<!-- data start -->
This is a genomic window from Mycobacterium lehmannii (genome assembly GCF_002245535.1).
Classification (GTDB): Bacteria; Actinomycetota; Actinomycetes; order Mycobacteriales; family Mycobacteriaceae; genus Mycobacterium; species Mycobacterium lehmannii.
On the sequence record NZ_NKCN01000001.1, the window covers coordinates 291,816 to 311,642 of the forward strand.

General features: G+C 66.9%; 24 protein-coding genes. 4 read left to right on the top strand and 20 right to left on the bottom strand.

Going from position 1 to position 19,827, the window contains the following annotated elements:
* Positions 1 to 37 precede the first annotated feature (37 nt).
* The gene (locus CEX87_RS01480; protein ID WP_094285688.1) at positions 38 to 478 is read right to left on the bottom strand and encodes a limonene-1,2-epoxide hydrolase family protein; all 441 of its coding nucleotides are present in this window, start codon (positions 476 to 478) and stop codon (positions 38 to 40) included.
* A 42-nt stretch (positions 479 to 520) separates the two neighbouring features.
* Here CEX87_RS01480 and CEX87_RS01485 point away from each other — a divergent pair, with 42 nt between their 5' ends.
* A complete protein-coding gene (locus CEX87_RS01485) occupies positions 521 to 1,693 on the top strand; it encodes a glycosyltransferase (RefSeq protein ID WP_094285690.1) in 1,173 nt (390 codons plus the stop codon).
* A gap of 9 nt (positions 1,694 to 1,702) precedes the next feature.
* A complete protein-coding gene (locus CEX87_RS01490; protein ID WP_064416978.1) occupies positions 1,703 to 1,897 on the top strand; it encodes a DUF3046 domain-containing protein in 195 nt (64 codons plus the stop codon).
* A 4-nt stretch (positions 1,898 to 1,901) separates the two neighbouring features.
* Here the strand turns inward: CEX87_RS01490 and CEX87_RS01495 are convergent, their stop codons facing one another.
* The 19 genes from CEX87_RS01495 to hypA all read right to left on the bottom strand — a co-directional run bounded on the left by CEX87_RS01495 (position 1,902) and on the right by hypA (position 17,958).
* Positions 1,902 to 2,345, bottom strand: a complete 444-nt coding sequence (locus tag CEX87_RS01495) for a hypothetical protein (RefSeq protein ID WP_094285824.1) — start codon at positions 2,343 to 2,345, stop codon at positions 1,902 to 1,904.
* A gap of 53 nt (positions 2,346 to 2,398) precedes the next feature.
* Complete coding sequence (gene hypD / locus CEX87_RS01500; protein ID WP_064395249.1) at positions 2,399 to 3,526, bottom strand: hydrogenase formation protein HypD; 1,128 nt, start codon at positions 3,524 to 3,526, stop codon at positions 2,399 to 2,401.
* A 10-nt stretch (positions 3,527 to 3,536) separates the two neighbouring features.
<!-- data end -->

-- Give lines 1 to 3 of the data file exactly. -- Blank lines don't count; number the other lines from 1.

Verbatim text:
This is a genomic window from Mycobacterium lehmannii (genome assembly GCF_002245535.1).
Classification (GTDB): Bacteria; Actinomycetota; Actinomycetes; order Mycobacteriales; family Mycobacteriaceae; genus Mycobacterium; species Mycobacterium lehmannii.
On the sequence record NZ_NKCN01000001.1, the window covers coordinates 291,816 to 311,642 of the forward strand.